The Grazing Resilience and Sustainable Solutions (GRASS) program can help graziers improve poor and degraded land and meet the requirements under the Reef protection regulations.
From 1 December 2021, graziers in the Fitzroy must comply with minimum practice agricultural standards that requires graziers to take action where land is in poor or degraded condition.
The Reef protection regulations aim to reduce agricultural and industrial sources of nutrient and
sediment pollution flowing to the Great Barrier Reef.
What changes for me?
Properties with land in C and D condition must take action to improve land condition (taking account of drought). Primary producers in all Reef catchments must begin keeping records of any action or measure taken on commercial properties to improve land condition.
Minimum standards apply to grazing in the Fitzroy from 1 December 2021. Reef protection regulations do not apply to non-commercial properties.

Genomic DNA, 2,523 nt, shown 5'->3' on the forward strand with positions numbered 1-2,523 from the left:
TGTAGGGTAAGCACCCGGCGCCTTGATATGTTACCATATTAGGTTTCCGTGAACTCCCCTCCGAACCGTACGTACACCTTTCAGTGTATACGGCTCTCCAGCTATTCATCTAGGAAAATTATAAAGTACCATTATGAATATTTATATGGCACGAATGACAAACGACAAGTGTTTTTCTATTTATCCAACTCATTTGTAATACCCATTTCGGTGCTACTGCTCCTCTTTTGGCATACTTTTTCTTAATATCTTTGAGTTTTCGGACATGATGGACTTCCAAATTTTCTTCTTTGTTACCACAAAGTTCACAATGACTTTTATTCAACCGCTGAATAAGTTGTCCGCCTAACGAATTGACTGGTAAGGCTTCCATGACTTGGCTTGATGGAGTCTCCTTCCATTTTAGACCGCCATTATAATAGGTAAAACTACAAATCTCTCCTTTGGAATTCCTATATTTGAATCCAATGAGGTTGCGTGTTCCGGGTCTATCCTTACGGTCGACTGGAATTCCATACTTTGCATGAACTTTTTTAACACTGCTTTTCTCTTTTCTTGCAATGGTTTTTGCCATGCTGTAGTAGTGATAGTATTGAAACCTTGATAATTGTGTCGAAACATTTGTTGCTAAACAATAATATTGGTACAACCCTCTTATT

What is GRASS?
• 3-year project between Queensland Government, Department of Agriculture and Fisheries, FBA, Burnett Mary Regional Group and NQ Dry Tropics
• Provide direct support to graziers in order to meet their obligations and improve land condition
What does GRASS involve?
• Developing Land Management Plans
• Receiving tailored advice
• Undertaking actions to improve land condition
What are the benefits?
• Opportunity to improve productivity and grazing lands
• Considered as low priority for compliance for the duration of your active participation in the project
Want to learn more or get involved?
Fill in the form below and one of FBA’s Accredited Agricultural Advisors will contact you.
The GRASS program is funded by the Queensland Government’s Reef Water Quality Program and is delivered by the Department of Agriculture and Fisheries, Burnett Mary Regional Group, Fitzroy Basin Association and NQ Dry Tropics.